About this tutorial
This tutorial explains and demonstrates the use of JavaServer Faces (JSF) technology to develop XForms applications. The JSF API (JSR-127) allows enterprise Java™ developers to build user interfaces for their server-side applications. XForms (a W3C recommendation) is an XML application that provides a framework for designing XML-based data entry forms.
This tutorial covers XForms authoring requirements in a server-side Java application. It provides the inside-out picture of the JSF technology and shows how XForms authoring requirements fit into the JSF architecture. It also lists the tasks required if developers are going to use JSF technology for XForms authoring and demonstrates the development of a JSF tag library capable of authoring XForms markup.
We will also develop a sample application (XForms-JSF shopping cart) so you can see the concepts put to work in a real-world application.
JSF technology provides the API for authoring user interfaces, and XForms defines the markup that needs to be produced. Therefore, it is natural to expect that many Java application developers will need to author XForms markup using the JSF API. That's why we have chosen XForms as our sample application in this tutorial. However, the concepts presented are applicable to all types of JSF applications, so we've provided sample code to help answer your JSF technology questions.
To take this tutorial, you should be a Java programmer with some knowledge of JavaBeans and the JavaServer Pages (JSP) technologies. This knowledge is necessary to understand most of the coding details and examples. You also need to be familiar with XML.
This tutorial will help you:
- Understand the JSF architecture
- Know how the JSF framework internally works
- Know what is happening inside a JSF application
- Comprehend the different phases of a JSF application
- Develop your own JSF tag library
This tutorial is not for readers who simply want to use the existing JSF core and HTML tag libraries. If you'd like to learn more about the existing JSF tag libraries, there are some excellent resources available on developerWorks, as detailed in Resources.
This tutorial is divided into the following sections:
- Section 1 is the introduction and overview.
- Section 2 covers the XForms authoring requirements in server-side
Java applications. To cover the authoring requirements, we'll use a
shopping cart application scenario, and present the flow of data and
user interactions in an XForms application. then
we provide a list of requirements to fulfill if you are to
use XForms in a server-side Java application.
- Section 3 offers a high-level view of the JSF architecture. This
section lists the components required to build a JSF application. It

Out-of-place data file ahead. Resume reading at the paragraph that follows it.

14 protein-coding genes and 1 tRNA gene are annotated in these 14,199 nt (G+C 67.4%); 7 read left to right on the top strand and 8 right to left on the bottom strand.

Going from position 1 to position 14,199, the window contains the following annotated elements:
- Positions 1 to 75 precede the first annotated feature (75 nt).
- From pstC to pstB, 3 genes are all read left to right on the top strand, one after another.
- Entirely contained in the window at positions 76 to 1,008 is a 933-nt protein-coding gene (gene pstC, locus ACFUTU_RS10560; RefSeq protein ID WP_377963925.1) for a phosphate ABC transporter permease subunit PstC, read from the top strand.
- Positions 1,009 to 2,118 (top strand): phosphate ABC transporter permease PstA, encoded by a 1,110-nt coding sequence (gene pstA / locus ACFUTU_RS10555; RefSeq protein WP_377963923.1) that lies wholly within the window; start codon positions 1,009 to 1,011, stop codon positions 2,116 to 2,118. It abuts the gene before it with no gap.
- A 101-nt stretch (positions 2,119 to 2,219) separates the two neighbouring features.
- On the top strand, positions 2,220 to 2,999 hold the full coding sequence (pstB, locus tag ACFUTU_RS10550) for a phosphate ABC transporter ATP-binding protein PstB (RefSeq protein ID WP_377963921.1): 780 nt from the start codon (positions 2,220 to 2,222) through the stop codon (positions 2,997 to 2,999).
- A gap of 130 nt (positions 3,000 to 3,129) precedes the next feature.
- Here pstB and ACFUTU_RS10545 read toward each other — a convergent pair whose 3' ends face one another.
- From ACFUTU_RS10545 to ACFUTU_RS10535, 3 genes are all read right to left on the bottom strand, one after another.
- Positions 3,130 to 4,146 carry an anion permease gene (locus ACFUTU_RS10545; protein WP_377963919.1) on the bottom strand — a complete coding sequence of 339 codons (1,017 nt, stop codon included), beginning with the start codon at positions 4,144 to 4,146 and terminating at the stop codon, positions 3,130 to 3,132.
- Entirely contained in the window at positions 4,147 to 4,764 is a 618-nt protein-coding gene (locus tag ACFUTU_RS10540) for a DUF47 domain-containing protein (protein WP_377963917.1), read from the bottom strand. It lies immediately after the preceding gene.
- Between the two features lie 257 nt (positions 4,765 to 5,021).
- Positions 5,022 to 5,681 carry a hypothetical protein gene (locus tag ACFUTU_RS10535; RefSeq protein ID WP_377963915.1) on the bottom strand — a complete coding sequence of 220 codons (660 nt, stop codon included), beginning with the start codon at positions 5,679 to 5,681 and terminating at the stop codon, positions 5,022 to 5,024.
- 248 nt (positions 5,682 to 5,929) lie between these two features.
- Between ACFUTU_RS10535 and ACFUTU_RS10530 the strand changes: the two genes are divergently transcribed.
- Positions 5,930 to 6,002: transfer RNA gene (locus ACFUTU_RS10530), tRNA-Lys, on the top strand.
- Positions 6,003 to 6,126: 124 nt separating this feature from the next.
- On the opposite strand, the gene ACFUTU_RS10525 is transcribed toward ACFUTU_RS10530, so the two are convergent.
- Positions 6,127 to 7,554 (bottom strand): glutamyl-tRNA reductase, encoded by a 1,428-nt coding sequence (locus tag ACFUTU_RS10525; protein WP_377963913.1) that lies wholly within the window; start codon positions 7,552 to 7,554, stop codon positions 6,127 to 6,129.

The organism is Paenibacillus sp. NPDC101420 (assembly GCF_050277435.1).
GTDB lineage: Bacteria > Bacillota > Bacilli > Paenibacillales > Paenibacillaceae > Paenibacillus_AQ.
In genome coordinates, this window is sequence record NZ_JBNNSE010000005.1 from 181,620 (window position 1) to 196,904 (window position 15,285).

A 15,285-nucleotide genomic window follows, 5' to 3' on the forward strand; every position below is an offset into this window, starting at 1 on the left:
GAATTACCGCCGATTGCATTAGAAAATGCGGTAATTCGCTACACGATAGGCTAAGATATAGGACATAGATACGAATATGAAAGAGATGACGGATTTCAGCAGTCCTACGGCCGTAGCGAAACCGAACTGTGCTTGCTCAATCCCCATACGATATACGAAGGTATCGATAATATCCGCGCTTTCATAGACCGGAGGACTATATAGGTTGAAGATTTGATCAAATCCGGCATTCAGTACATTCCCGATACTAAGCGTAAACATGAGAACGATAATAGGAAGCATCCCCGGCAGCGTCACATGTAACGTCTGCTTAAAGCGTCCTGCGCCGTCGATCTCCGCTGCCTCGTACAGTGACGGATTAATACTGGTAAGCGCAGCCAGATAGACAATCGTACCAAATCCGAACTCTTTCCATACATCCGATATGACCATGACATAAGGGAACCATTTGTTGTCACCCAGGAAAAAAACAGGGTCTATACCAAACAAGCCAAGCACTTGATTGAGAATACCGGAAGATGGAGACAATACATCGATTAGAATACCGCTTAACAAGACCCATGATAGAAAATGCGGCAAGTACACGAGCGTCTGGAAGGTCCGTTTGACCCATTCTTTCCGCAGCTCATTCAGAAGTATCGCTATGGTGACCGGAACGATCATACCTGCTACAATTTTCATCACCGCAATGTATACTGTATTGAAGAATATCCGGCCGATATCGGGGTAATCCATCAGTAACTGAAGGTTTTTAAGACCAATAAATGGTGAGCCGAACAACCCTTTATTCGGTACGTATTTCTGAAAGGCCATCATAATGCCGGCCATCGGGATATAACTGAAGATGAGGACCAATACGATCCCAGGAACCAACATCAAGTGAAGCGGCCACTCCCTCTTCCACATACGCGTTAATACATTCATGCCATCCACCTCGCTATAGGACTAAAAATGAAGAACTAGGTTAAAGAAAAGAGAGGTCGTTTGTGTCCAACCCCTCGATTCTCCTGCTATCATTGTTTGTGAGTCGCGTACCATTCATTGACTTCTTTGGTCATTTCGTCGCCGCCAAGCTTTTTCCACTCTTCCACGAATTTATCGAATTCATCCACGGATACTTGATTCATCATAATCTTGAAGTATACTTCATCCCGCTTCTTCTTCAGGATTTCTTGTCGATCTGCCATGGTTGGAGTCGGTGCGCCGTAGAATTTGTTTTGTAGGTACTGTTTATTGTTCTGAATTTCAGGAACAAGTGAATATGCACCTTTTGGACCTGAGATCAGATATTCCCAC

covers many of the core JSF technology concepts without going into the low-level
details of each concept.
- Section 4 provides low-level details of JSF technology concepts.
- Section 5 discusses the two important components you will
build in almost all your JSF applications: model beans and event handlers.
This section demonstrates the development of model beans to hold
application data and event handlers to handle JSF events. By the end of
Section 5, you should have enough knowledge about JSF technology to start building your
own JSF tag libraries.
- Section 6 demonstrates how you can use JSF technology to fulfill the
server-side requirements of XForms applications. This section will also present
the strategy for XForms-JSF technology integration and demonstrate this strategy
by developing three XForms-JSF components.
- Section 7 walks you through the development of many more XForms-JSF
components using the concepts we learned in Section 6. At the end of
this section, we will demonstrate how to build Java Archive (JAR)
files to distribute your own tag libraries.
- Finally, in sections 8 and 9, you'll put your JSF and XForms technology knowledge to the test by building a comprehensive real-world application.
To run the sample applications, you will need the following:
- J2SE V1.4.2
- J2EE V1.4.0 Update 1
- An application server
- An XForms browser
I tested the sample applications using J2SE V1.4.2, J2EE V1.4 (Update 1), Sun Java System Application Server Platform Edition V8, and Forms Player V1.0 (XForms browser) on Microsoft® Windows® 2000 Professional Edition Service Pack 2. You should be able to use any J2EE 1.4-compliant application server.
The sample applications are available in the source code download for this tutorial. This download contains three zip files: section6.zip, section7.zip, and section9.zip (see Resources). These files contain code for the sample applications developed in their respective sections. The steps to try the sample applications in an individual zip file are discussed in their relevant sections.